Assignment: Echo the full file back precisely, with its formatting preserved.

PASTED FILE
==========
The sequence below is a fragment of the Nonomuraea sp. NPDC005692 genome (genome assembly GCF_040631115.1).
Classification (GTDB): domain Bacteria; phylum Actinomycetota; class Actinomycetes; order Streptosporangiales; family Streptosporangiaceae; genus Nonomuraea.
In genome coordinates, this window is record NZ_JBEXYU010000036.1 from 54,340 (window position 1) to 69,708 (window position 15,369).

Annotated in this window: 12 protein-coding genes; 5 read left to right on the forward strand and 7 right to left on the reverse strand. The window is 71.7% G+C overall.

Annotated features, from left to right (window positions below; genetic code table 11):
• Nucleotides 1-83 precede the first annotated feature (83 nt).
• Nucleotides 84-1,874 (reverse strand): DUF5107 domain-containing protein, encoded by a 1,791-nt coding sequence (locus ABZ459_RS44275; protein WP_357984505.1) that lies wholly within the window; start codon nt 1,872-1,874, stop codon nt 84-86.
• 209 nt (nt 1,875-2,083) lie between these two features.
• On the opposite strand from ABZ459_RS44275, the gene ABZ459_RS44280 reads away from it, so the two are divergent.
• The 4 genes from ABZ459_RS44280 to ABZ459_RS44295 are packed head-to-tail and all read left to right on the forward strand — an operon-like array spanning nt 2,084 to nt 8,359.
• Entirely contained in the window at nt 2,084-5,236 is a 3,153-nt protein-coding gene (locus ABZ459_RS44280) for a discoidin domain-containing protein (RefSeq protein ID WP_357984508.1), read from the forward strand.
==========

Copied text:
The sequence below is a fragment of the Nonomuraea sp. NPDC005692 genome (genome assembly GCF_040631115.1).
Classification (GTDB): domain Bacteria; phylum Actinomycetota; class Actinomycetes; order Streptosporangiales; family Streptosporangiaceae; genus Nonomuraea.
In genome coordinates, this window is record NZ_JBEXYU010000036.1 from 54,340 (window position 1) to 69,708 (window position 15,369).

Annotated in this window: 12 protein-coding genes; 5 read left to right on the forward strand and 7 right to left on the reverse strand. The window is 71.7% G+C overall.

Annotated features, from left to right (window positions below; genetic code table 11):
• Nucleotides 1-83 precede the first annotated feature (83 nt).
• Nucleotides 84-1,874 (reverse strand): DUF5107 domain-containing protein, encoded by a 1,791-nt coding sequence (locus ABZ459_RS44275; protein WP_357984505.1) that lies wholly within the window; start codon nt 1,872-1,874, stop codon nt 84-86.
• 209 nt (nt 1,875-2,083) lie between these two features.
• On the opposite strand from ABZ459_RS44275, the gene ABZ459_RS44280 reads away from it, so the two are divergent.
• The 4 genes from ABZ459_RS44280 to ABZ459_RS44295 are packed head-to-tail and all read left to right on the forward strand — an operon-like array spanning nt 2,084 to nt 8,359.
• Entirely contained in the window at nt 2,084-5,236 is a 3,153-nt protein-coding gene (locus ABZ459_RS44280) for a discoidin domain-containing protein (RefSeq protein ID WP_357984508.1), read from the forward strand.